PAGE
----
Many people have in the past carried out research on the implication that technological advancement will have on the current state of our lives but many a times we forget to look at the risks that come with adoption of these technological advancements.
With the development of cobots that can work directly with human beings, safety at the workplace is a matter of concern to stakeholders such as lawyers, insurers and lawmakers. It is therefore essential to determine the risk of having cobots working so closely with humans and this article is mean to inform you more about the risks involved.
Emerging trends in robotics industry
The robotics industry is the fastest growing sector of the economy with huge amounts of money being used to fund upcoming development. As of 2021 the robotics market is expected to have grown to a tune of 151 billion dollars with the increasing desire to transform the workplace and bring some efficiency and accuracy in the execution of tasks.
With the rapid growth and possibilities of infinite expansion comes a greater exposure to risks. Unlike the traditional industrial robots which were caged to protect the workers, the collaborative robots have the ability to work with people on the same work bench and this diversifies the risks involved.
The affordability of cobots translates into their expansive use in small and medium enterprises which form a huge percentage of the manufacturing industry globally. They have little or no experience with risks that come from automation.
What are some of the risks involved?
As this is an emerging era, the possibility of manufacturers being thrown into confusion in case of a high-profile claim is high. There is a high need to seek clarity on where the blame lies for formulation of risk management strategies and mostly for filling of insurance claims.
Unlike the traditional robots, collaborative robots can be easily moved from one work station to another and this might result in new liability issues. Introduction of components like sensors into the cobots may result in violation of privacy issues at the workplace.
Industrial robots were programmed to perform one primary task but the new robotic models have the ability to be programmed to perform a wide array of tasks. They also have the ability to gather information, understand their surrounding environment and react accordingly. This aspect increases the risk involved as it is not crystal clear who will carry the blame in case of an accident- the manufacturer of the cobot or the software developer.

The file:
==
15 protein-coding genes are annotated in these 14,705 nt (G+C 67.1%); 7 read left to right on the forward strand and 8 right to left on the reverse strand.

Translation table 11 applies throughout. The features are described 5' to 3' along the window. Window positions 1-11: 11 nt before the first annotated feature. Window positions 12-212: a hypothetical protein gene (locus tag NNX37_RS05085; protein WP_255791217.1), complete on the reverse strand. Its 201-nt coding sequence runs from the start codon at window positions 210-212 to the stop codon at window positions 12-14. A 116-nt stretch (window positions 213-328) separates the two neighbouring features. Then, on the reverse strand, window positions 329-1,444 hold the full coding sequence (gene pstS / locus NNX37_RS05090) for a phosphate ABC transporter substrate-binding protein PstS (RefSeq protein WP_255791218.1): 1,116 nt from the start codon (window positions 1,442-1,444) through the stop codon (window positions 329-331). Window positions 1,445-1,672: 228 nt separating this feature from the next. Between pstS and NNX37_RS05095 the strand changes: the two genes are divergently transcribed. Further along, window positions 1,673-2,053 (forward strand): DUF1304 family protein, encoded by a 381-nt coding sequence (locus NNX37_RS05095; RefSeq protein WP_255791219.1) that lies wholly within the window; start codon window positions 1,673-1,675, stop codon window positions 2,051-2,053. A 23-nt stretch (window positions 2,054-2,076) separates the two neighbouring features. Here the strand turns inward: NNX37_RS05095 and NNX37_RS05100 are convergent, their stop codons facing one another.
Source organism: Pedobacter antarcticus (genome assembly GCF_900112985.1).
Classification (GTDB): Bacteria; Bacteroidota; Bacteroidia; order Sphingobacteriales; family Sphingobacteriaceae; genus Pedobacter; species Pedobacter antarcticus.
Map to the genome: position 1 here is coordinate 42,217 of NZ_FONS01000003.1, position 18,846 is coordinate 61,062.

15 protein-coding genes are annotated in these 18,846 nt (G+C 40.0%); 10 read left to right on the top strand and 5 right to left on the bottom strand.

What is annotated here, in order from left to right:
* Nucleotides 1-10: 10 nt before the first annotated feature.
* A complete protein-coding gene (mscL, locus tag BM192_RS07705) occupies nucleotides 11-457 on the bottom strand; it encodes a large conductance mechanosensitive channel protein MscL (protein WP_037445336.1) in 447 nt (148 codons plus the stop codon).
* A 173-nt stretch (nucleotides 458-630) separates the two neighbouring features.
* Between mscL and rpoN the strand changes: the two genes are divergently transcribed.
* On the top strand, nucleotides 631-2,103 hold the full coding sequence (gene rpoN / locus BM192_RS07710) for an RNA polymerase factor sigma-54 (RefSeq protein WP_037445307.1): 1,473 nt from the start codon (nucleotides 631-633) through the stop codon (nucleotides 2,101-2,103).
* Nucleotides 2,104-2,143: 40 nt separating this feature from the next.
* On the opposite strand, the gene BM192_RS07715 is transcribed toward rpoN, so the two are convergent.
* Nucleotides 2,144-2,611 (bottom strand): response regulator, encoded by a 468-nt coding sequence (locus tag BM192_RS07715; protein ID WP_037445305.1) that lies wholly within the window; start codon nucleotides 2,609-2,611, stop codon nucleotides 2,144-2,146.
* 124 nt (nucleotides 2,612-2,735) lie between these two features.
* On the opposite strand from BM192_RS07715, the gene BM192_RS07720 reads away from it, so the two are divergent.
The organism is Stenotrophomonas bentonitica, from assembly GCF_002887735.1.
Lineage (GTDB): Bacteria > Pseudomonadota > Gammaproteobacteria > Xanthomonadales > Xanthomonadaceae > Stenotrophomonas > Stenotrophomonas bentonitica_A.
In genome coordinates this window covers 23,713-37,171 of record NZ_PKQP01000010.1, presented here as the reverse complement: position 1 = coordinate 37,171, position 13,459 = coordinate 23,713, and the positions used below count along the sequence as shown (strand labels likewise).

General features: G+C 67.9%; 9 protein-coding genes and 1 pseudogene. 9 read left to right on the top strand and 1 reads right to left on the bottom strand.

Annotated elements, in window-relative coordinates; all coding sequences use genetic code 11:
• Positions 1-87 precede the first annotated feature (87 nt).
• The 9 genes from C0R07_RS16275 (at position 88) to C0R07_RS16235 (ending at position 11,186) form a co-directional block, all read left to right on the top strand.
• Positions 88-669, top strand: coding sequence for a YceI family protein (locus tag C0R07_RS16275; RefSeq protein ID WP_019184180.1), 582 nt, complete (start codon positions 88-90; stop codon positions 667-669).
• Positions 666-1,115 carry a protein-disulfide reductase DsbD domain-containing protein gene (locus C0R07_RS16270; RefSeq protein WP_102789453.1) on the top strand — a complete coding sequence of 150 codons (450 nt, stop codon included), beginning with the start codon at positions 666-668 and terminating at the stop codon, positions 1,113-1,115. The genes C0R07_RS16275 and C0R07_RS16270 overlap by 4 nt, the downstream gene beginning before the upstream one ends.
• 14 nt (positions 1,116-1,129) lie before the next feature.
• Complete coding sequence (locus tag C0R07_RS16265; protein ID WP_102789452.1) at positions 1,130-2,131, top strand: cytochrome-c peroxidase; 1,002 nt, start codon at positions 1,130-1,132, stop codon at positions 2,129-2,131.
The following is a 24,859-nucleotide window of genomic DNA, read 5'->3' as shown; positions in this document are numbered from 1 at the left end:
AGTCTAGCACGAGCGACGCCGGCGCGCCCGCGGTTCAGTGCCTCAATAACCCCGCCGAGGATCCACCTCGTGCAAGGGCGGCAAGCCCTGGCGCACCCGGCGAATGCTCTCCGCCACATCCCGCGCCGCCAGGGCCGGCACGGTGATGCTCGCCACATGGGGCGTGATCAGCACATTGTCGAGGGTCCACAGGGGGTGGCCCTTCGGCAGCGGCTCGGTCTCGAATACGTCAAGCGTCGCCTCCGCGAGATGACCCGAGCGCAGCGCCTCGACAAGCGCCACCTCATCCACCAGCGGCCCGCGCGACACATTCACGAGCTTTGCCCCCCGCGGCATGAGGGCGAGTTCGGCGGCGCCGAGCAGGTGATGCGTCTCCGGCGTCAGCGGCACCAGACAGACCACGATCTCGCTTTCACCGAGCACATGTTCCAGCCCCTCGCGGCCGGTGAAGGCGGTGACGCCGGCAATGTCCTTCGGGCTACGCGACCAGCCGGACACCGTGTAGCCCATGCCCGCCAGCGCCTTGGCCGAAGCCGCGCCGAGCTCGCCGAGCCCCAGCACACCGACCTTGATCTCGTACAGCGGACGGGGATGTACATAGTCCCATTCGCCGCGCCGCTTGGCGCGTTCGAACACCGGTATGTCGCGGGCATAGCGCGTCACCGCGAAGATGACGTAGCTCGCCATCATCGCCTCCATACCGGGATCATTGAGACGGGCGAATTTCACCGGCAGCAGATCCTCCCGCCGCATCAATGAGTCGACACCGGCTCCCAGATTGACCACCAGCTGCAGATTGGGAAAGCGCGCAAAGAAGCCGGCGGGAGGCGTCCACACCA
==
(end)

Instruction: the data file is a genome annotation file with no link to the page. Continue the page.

How to determine the responsible party
There are two different types of liabilities that are used to classify the responsible party;
- Professional liability which means that the error arose from professional errors committed by the software engineers or the robotics company that carries out regular maintenance services.
- Product liability claim comes from a problem that can be traced back to the robotics company that manufactured the cobot.
Laws, regulation and set standards such as International Organization for Standardization (ISO) provide a benchmark for determining the responsible party. These regulations provide some guidance for promoting safety at the workplace by ensuring that the collaborative robots rolled out in the market meet the set safety requirements.
Courts and law making agencies will have to keep up with the different technological advancements taking place left, right and center. If these institutions are slow in keeping up with this technology they will not be able to deliver judgments in high-profile claim cases.
How to mitigate these risks
In order to fully enjoy the benefits of automating your enterprise by the use of collaborative robots, it is recommended that you adopt a risk management strategy that enables you to mitigate the associated risks. One of the ways to mitigate the risks is to have a human check a sample of the work done by the cobots to ensure accuracy. You should also automate you processes in small bits instead of once as this reduces the risks significantly.